Growing pains hit Maize Schools

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Middle school students eat lunch in a crowded cafeteria at Maize Middle School on Tuesday, March 19, 2019.  The district says this school will be full next year at the current pace of growth. Middle school students eat lunch in a crowded cafeteria at Maize Middle School on Tuesday, March 19, 2019. The district says this school will be full next year at the current pace of growth.
Students at Maize Middle School get their lunches after a daily walk on Tuesday, March 19, 2019.  The last ones back in from the walk struggle to find a place to sit at the crowded tables. Students at Maize Middle School get their lunches after a daily walk on Tuesday, March 19, 2019. The last ones back in from the walk struggle to find a place to sit at the crowded tables.
Students crowd the hallway at Maize South Elementary on Tuesday, March 19, 2019, as they return to classes after lunch recess.  The district says it will need three more classrooms in this school next year. Students crowd the hallway at Maize South Elementary on Tuesday, March 19, 2019, as they return to classes after lunch recess. The district says it will need three more classrooms in this school next year.
Students at Maize South Elementary School learn the word "essential" in class Tuesday afternoon, March 19, 2019.  They discuss things that are essential at school, like teachers and classrooms, pencils and doing their homework. Students at Maize South Elementary School learn the word "essential" in class Tuesday afternoon, March 19, 2019. They discuss things that are essential at school, like teachers and classrooms, pencils and doing their homework.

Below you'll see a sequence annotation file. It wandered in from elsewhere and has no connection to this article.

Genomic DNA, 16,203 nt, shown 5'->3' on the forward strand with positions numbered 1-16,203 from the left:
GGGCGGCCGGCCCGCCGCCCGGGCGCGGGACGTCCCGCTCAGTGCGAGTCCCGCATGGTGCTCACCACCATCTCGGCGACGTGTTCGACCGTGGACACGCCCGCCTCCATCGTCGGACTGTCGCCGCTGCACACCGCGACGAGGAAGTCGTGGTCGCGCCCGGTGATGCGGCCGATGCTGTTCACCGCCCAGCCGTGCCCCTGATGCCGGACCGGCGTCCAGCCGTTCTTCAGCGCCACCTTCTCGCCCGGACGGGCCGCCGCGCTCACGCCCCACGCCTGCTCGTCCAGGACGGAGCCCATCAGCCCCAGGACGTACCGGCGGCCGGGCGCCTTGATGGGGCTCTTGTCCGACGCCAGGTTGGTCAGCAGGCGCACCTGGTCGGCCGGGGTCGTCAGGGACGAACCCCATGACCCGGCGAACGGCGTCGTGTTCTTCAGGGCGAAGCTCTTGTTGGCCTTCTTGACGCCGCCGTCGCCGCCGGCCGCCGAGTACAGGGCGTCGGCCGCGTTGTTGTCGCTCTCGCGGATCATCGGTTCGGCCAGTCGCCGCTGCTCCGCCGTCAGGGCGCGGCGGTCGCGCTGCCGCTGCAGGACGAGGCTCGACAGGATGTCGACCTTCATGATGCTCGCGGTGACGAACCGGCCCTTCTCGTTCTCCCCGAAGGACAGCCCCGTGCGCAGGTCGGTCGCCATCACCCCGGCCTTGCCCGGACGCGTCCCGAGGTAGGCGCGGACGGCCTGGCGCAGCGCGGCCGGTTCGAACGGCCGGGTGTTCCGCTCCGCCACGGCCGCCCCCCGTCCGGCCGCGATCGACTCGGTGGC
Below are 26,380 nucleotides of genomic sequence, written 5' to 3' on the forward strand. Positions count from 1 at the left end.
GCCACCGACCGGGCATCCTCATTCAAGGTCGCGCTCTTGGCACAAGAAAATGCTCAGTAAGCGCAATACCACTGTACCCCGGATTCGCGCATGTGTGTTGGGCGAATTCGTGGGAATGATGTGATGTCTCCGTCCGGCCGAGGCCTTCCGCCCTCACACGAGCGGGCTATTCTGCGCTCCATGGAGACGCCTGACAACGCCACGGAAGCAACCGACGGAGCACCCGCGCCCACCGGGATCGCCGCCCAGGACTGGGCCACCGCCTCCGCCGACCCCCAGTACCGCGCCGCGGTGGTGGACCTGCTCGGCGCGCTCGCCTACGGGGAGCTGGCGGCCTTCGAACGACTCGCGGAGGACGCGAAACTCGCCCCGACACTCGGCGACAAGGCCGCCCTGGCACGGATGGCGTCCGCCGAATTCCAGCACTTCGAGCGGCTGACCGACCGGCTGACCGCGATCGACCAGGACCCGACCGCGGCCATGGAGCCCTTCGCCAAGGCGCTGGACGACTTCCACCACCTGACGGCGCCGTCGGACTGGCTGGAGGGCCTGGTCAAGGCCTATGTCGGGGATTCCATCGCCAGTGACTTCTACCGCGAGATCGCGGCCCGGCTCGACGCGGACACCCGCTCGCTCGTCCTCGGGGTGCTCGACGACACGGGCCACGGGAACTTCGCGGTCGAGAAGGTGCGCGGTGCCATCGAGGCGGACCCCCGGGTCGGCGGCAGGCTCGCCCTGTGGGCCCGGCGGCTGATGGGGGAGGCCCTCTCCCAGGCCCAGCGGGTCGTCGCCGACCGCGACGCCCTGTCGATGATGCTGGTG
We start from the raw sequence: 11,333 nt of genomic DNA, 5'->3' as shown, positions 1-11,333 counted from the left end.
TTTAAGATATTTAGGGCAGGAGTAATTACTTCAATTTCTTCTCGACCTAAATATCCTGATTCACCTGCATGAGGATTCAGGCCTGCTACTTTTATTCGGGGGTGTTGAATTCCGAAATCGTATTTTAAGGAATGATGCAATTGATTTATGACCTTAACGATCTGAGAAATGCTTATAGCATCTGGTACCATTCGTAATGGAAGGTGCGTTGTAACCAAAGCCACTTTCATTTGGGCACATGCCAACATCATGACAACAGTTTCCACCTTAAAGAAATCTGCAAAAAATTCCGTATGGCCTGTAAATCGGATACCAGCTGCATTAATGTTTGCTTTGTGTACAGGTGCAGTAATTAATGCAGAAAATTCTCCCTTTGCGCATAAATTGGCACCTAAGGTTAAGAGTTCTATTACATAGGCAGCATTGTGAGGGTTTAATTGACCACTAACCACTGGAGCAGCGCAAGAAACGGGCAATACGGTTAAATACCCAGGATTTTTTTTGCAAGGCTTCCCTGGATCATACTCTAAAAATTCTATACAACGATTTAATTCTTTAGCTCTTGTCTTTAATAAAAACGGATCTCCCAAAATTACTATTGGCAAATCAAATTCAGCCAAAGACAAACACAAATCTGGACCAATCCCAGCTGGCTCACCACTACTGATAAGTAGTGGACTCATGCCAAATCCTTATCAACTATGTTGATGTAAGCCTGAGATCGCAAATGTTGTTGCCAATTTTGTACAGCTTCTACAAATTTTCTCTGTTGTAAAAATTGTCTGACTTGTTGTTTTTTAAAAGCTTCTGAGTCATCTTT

MAIZE, Kan. (KAKE) -

"You can't drive up and down Maize Road for very long and not notice the district is growing," said Brandt Wilson, whose children attend the Maize Public Schools.

One Kansas school district is growing nearly twice as fast as expected, but expanding isn't as simple as asking parents for permission to build new schools.

The Maize School District just finished expanding its high schools and middle schools.  Now, the district is looking at another potential bond issue.  That puts it in a race with other districts under a new state law.

The Maize superintendent says they have no choice, the district will run out of room in at least one school next year.

"Essential means necessary," choruses a class at Maize South Elementary.  

"OK, turn to your buddy and whisper something that is essential for you to do everyday at school," says their teacher.

These elementary students are learning the meaning of the word essential this week.  That's something their district says it knows well.  Growing at nearly twice the predicted rate, with no slowdown in sight, Maize Schools are bursting at the seams.

"Our current growth shows us filling up one of our middle schools next year and our elementary schools in two years," said Superintendent Dr. Chad Higgins.  "We're certain we're going to need two school buildings."